So the good news is that if we add in dividends at a current yield of about 1.89% on the S&P 500, that would radically increase the results that we're looking at in terms of after-inflation and after-tax yield.

The bad news is that this dividend level is currently still close to historic lows.

So if 1) all we get is Dow 1,000,000 in 100 years, which is very low as one source of income, which is price gains; and 2) we also continue to receive the other source of income at the current quite historically low levels, which is dividends, that would in combination imply 3) long-term results that are far less than what we have experienced in past decades.

What Warren Buffett Knows – That Most People Don't

When Warren Buffett made his bold prediction of Dow One Million and challenged skeptics to do the math (as we've done herein) he had two major advantages over most people.

The first advantage is that Mr. Buffett has been around for a long time, he is 87 years old.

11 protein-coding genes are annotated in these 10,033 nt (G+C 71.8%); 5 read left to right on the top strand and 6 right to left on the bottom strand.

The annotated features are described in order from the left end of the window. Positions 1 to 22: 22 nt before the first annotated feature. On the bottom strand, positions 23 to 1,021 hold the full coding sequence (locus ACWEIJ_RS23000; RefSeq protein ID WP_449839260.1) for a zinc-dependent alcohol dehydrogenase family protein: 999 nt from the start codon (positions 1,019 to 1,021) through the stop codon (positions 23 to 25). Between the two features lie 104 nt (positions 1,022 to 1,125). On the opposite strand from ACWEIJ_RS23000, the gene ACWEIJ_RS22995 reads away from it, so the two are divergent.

And the second major advantage is that for many decades Mr. Buffett has understood financial mathematics to an extent that most people don't. So when Warren Buffett was predicting Dow 1,000,000, all he was really doing was taking the life that he has lived and saying what if this happens again – only a much more conservative basis.

The graphic above is very similar to our 100 year projection except in this case we will take a look at what Warren Buffett has lived since he was a small child in 1933 (when the United States went off the domestic gold standard) until 2017.

And we will take a look at the September 2017 Dow in 1933 dollars.

We begin with the orange slice that can barely be seen and that is Dow 99 which was the starting value of the Dow in August of 1933.

We will add to that the much larger yellow bar of 1,106 which is 84 years of real (inflation-adjusted) profits in 1933 dollars. Those are major profits!